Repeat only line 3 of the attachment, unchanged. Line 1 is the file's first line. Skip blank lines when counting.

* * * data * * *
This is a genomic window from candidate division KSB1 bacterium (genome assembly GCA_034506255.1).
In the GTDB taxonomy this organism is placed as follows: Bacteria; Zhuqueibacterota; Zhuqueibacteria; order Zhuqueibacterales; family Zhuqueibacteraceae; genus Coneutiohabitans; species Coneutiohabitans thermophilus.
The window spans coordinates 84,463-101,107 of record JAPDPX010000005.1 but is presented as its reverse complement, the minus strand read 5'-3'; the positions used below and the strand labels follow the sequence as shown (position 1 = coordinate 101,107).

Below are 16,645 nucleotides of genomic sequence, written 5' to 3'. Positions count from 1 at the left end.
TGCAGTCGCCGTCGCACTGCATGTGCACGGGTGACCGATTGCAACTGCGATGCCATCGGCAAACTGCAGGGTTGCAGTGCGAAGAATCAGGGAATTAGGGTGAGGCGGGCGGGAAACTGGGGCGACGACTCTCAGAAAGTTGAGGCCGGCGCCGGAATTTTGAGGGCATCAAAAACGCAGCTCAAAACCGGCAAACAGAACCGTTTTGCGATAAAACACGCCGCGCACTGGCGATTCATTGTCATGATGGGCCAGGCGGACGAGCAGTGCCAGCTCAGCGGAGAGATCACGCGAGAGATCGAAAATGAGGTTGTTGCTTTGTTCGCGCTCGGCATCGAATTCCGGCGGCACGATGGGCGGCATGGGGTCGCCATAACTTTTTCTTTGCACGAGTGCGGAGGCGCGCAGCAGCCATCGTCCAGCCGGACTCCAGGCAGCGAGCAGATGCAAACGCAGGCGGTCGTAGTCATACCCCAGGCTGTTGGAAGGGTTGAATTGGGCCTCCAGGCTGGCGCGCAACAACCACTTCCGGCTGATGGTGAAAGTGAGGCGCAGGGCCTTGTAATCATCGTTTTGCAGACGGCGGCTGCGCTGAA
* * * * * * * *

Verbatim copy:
The window spans coordinates 84,463-101,107 of record JAPDPX010000005.1 but is presented as its reverse complement, the minus strand read 5'-3'; the positions used below and the strand labels follow the sequence as shown (position 1 = coordinate 101,107).